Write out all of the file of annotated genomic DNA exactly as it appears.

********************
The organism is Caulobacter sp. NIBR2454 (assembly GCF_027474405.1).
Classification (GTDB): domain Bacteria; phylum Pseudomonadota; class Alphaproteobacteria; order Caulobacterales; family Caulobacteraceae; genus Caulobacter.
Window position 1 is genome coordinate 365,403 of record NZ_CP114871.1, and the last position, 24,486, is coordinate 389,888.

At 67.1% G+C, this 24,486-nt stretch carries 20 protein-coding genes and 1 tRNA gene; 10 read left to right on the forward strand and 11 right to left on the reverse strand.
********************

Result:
The organism is Caulobacter sp. NIBR2454 (assembly GCF_027474405.1).
Classification (GTDB): domain Bacteria; phylum Pseudomonadota; class Alphaproteobacteria; order Caulobacterales; family Caulobacteraceae; genus Caulobacter.
Window position 1 is genome coordinate 365,403 of record NZ_CP114871.1, and the last position, 24,486, is coordinate 389,888.

At 67.1% G+C, this 24,486-nt stretch carries 20 protein-coding genes and 1 tRNA gene; 10 read left to right on the forward strand and 11 right to left on the reverse strand.